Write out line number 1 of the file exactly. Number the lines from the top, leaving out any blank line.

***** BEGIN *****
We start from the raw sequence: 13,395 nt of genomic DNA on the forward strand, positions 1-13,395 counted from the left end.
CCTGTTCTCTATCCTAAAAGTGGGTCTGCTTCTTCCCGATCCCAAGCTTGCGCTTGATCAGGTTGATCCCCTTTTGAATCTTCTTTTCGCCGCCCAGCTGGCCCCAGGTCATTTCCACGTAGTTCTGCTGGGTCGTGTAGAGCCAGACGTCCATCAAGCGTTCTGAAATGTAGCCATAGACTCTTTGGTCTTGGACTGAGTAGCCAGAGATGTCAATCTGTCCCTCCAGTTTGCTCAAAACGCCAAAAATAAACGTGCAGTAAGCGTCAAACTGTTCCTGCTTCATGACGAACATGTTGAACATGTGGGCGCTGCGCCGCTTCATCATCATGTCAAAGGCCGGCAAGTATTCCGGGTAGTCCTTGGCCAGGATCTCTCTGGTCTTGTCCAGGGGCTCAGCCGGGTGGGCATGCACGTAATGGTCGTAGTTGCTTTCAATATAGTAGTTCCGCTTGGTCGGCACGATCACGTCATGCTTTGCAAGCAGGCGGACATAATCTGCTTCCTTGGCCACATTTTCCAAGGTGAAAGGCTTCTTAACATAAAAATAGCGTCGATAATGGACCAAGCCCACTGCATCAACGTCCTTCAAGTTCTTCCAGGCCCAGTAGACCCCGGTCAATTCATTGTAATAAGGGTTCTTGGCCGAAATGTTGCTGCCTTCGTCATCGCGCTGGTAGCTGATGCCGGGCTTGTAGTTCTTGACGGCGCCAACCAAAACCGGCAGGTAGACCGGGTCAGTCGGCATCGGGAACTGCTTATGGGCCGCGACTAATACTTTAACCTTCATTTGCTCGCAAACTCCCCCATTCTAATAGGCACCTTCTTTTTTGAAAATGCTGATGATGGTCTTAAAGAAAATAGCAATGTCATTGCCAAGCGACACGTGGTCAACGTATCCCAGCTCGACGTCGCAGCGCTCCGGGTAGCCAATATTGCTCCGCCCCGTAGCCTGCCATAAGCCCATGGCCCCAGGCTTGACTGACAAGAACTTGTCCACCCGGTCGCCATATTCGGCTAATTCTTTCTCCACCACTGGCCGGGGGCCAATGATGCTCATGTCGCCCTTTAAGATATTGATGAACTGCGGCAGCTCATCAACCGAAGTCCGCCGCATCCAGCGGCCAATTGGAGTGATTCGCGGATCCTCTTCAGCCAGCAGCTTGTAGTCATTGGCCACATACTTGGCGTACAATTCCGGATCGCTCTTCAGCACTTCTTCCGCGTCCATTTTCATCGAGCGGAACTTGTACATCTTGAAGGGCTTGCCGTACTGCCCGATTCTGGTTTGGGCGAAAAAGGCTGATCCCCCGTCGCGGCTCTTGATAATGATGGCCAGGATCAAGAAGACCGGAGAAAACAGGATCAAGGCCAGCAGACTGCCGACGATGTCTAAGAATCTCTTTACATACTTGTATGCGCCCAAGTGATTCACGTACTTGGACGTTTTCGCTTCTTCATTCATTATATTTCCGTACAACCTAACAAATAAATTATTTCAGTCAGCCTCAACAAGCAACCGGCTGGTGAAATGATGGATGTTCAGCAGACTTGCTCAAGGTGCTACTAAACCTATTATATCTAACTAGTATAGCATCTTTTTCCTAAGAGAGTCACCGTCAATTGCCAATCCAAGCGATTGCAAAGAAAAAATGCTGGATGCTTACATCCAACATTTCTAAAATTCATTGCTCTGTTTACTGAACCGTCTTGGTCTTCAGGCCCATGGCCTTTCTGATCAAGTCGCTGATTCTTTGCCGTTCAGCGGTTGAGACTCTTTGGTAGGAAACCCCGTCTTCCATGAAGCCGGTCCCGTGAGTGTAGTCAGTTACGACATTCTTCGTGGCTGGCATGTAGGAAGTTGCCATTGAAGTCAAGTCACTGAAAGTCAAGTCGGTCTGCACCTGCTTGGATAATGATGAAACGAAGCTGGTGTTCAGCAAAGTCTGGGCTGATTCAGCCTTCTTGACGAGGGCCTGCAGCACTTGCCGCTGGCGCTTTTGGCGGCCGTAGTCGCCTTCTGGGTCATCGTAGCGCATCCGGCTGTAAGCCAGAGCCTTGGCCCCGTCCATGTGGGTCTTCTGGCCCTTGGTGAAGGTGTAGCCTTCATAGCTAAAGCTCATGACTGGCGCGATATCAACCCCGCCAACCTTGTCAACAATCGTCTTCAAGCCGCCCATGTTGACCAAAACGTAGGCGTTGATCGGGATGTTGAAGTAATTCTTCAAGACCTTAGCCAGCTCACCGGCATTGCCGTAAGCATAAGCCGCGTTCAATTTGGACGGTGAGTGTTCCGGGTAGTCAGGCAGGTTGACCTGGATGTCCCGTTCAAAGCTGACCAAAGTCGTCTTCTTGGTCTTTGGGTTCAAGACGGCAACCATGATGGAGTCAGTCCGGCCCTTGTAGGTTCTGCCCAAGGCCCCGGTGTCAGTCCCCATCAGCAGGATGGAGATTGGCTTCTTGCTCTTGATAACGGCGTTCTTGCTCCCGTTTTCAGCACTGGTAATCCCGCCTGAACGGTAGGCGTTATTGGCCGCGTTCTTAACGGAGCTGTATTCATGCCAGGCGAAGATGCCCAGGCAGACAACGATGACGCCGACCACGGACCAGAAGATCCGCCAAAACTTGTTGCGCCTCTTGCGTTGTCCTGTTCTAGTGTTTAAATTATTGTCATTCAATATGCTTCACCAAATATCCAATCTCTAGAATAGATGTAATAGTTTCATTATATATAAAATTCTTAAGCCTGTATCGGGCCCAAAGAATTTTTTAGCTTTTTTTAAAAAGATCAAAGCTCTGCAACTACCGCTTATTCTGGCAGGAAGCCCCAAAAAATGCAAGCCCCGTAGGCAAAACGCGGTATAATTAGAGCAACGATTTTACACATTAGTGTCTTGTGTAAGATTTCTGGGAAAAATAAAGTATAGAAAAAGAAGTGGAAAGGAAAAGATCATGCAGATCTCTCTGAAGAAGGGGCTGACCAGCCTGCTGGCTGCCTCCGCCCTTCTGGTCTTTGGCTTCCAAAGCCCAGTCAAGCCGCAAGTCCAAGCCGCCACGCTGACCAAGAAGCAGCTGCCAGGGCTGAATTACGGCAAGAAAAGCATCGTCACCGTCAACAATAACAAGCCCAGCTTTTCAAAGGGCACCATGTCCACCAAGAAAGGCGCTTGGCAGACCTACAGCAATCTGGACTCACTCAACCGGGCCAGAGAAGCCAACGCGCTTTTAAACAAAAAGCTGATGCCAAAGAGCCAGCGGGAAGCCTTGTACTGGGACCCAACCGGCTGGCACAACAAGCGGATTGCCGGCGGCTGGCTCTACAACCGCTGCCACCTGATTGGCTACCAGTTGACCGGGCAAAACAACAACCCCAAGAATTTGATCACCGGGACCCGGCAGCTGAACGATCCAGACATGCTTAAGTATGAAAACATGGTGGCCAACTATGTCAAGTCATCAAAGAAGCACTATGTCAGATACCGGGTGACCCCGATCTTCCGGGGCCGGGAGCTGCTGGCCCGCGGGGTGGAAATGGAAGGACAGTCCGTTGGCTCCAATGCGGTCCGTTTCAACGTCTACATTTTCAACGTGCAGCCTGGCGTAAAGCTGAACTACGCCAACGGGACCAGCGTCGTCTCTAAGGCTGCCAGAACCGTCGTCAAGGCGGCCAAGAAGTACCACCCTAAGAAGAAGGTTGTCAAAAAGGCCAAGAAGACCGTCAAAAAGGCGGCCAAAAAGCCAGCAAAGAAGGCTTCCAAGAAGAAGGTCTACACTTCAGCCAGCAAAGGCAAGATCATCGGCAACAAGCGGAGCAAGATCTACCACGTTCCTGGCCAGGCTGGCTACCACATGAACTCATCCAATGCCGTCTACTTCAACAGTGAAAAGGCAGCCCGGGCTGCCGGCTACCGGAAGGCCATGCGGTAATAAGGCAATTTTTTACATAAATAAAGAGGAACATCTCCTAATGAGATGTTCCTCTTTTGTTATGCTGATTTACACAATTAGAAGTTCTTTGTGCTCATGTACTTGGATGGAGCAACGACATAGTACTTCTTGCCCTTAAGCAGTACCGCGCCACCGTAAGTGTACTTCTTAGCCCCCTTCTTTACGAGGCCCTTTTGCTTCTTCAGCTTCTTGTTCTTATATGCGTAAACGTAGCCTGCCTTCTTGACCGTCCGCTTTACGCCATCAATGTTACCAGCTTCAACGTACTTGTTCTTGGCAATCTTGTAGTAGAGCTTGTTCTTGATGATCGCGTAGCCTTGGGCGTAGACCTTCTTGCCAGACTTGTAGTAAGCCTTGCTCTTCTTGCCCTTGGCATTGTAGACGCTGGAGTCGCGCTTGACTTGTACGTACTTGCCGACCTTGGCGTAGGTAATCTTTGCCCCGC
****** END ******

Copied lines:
We start from the raw sequence: 13,395 nt of genomic DNA on the forward strand, positions 1-13,395 counted from the left end.